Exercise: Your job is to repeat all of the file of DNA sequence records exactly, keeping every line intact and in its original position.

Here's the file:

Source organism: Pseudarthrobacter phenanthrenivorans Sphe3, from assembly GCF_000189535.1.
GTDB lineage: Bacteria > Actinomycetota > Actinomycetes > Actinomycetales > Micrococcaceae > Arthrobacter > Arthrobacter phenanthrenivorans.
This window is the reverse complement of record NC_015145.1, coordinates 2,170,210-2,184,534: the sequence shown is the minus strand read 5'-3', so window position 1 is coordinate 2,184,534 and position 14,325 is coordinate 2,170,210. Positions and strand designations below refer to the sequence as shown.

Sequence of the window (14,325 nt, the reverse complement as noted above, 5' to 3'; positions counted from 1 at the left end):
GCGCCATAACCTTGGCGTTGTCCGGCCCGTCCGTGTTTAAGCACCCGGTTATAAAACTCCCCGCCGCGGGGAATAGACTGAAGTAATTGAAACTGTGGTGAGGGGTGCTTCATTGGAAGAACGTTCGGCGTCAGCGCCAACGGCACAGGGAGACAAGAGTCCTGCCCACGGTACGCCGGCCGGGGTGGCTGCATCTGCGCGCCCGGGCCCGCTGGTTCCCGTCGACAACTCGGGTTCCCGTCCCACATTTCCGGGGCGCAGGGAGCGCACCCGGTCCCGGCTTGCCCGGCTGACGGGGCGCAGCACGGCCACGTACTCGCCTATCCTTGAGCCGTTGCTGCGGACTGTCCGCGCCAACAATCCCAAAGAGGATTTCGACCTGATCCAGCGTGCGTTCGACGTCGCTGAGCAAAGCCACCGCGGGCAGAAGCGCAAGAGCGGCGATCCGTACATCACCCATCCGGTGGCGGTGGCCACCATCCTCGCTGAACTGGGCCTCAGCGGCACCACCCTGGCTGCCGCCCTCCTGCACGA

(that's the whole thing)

Source organism: Pseudarthrobacter phenanthrenivorans Sphe3, from assembly GCF_000189535.1.
GTDB lineage: Bacteria > Actinomycetota > Actinomycetes > Actinomycetales > Micrococcaceae > Arthrobacter > Arthrobacter phenanthrenivorans.
This window is the reverse complement of record NC_015145.1, coordinates 2,170,210-2,184,534: the sequence shown is the minus strand read 5'-3', so window position 1 is coordinate 2,184,534 and position 14,325 is coordinate 2,170,210. Positions and strand designations below refer to the sequence as shown.

Sequence of the window (14,325 nt, the reverse complement as noted above, 5' to 3'; positions counted from 1 at the left end):
GCGCCATAACCTTGGCGTTGTCCGGCCCGTCCGTGTTTAAGCACCCGGTTATAAAACTCCCCGCCGCGGGGAATAGACTGAAGTAATTGAAACTGTGGTGAGGGGTGCTTCATTGGAAGAACGTTCGGCGTCAGCGCCAACGGCACAGGGAGACAAGAGTCCTGCCCACGGTACGCCGGCCGGGGTGGCTGCATCTGCGCGCCCGGGCCCGCTGGTTCCCGTCGACAACTCGGGTTCCCGTCCCACATTTCCGGGGCGCAGGGAGCGCACCCGGTCCCGGCTTGCCCGGCTGACGGGGCGCAGCACGGCCACGTACTCGCCTATCCTTGAGCCGTTGCTGCGGACTGTCCGCGCCAACAATCCCAAAGAGGATTTCGACCTGATCCAGCGTGCGTTCGACGTCGCTGAGCAAAGCCACCGCGGGCAGAAGCGCAAGAGCGGCGATCCGTACATCACCCATCCGGTGGCGGTGGCCACCATCCTCGCTGAACTGGGCCTCAGCGGCACCACCCTGGCTGCCGCCCTCCTGCACGA